BY BEN HABIB. In the past fortnight, Australian political discourse has been dominated by the debate over the pricing of carbon. The Prime Minister’s announcement of a draft carbon pricing policy with the Greens and the independent members has sparked off a vicious volley of hyperbole from those who would object to carbon pricing. The electorate has vacillated somewhere between cautious and hostile on the policy announcement. The ALP has not helped its cause with four years in government characterised by inaction, hot air and spin. We sit now poised at the beginning of a debate over a great systemic reform that will shape our nation for years to come. In many ways, this debate is a battle for Australia’s soul.
BY BEN HABIB. Mohandas “Mahatma” Ghandi once famously exhorted his countrymen to “be the change you want to see in the world”. That is precisely the purpose of taking personal responsibility for one’s own response to the climate change threat. When we practice what we preach, we give moral authority to our message, we send an economic signal to the market, and we send a political signal to our elected representatives that is more powerful than our vote. A critical mass of people making integrated, climate-conscious lifestyle and political choices, can demonstrate a constituency for change to governments, the business community, and the broader society.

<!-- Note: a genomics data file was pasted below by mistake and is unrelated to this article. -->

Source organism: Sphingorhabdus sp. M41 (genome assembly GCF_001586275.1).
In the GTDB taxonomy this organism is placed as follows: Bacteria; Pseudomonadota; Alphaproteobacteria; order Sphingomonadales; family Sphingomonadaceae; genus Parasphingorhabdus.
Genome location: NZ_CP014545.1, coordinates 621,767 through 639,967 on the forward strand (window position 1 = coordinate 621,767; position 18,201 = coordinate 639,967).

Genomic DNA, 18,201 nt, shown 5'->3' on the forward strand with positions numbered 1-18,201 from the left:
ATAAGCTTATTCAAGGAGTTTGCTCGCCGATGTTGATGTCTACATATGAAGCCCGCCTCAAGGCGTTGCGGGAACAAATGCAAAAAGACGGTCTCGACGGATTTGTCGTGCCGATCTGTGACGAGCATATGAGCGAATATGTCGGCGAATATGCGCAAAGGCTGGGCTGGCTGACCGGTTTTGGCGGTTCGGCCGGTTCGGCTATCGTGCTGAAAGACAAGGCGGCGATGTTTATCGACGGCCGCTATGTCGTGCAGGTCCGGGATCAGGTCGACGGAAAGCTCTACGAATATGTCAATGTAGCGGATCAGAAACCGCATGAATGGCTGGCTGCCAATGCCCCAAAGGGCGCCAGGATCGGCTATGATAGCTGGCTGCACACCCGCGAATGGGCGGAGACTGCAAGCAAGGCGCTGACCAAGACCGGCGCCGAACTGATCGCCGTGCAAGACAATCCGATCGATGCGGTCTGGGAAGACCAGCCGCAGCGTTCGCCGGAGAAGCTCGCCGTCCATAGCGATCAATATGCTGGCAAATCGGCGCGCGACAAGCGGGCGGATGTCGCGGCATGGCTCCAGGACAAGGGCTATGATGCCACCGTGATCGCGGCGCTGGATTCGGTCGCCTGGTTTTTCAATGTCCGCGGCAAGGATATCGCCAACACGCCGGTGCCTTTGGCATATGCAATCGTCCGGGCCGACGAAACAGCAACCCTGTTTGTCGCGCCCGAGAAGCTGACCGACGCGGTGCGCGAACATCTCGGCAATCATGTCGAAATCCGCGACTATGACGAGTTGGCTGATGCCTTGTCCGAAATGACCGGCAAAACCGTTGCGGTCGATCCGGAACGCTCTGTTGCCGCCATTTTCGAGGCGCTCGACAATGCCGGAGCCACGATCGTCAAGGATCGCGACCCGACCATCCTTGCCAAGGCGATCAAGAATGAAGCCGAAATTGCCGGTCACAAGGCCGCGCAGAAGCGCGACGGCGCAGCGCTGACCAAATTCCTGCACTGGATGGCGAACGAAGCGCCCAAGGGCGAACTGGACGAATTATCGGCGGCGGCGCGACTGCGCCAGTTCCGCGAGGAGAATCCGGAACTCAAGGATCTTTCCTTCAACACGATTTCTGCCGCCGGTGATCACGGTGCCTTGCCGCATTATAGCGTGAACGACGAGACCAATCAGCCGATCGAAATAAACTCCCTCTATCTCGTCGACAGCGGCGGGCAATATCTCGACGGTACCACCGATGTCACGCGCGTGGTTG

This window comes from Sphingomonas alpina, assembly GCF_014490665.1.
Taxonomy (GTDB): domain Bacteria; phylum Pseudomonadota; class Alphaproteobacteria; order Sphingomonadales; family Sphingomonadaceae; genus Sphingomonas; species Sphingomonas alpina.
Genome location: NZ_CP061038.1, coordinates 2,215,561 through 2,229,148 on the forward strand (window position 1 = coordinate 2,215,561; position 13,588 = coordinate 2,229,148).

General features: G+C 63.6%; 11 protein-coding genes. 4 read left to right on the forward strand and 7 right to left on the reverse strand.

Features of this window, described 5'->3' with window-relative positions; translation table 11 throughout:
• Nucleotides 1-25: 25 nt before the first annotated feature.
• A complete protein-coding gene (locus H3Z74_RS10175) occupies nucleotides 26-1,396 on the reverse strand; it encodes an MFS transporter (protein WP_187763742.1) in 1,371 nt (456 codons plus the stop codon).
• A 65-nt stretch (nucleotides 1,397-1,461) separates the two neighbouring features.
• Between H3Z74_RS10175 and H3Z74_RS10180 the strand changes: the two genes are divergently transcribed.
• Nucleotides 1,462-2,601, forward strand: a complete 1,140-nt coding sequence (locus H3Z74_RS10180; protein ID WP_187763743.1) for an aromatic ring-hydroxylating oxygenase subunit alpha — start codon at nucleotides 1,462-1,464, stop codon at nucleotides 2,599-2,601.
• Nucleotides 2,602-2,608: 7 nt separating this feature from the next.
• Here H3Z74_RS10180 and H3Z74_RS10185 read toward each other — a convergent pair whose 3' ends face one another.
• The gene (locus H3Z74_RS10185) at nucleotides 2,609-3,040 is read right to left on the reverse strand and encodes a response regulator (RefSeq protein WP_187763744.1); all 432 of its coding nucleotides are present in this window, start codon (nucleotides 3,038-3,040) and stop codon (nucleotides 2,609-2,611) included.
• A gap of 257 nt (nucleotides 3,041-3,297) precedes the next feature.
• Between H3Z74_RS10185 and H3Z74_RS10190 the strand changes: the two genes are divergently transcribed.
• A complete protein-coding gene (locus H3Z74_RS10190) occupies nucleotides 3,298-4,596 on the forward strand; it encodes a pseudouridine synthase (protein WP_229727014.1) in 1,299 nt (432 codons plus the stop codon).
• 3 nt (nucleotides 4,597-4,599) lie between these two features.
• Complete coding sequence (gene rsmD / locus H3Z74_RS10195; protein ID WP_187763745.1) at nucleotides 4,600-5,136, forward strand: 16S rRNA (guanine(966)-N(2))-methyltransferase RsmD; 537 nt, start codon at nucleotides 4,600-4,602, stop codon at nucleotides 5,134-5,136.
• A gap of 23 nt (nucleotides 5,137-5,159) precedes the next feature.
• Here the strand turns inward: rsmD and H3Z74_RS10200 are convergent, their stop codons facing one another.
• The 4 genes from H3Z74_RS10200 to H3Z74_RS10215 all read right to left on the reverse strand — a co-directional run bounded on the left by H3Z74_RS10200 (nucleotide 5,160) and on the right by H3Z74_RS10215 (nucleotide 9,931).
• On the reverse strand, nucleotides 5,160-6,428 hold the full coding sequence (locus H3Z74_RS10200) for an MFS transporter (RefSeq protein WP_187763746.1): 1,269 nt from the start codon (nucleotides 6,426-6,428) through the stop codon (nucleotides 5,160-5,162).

In this instalment of the Our Voice: Politics Albury-Wodonga podcast we are joined by Julie Hind (President) and AlisonMitchell (Vice-President) from Friends of Willow Park. Friends of Willow Park are a community group which works to promote the protection and preservation of Wodonga’s Willow Park as public open space parkland.
BY BEN HABIB. Anyone who has tried to change any aspect of their behaviour will know that to create lasting change, knowledge is not enough. All the positive intent in the world is not enough. How do we go about altering environmentally unsustainable lifestyle patterns? Where do we start? It begins with identifying, scrutinising and altering the multi-layered beliefs systems that underlie our behaviours. Without addressing these underlying beliefs, any gains we make will be fleeting.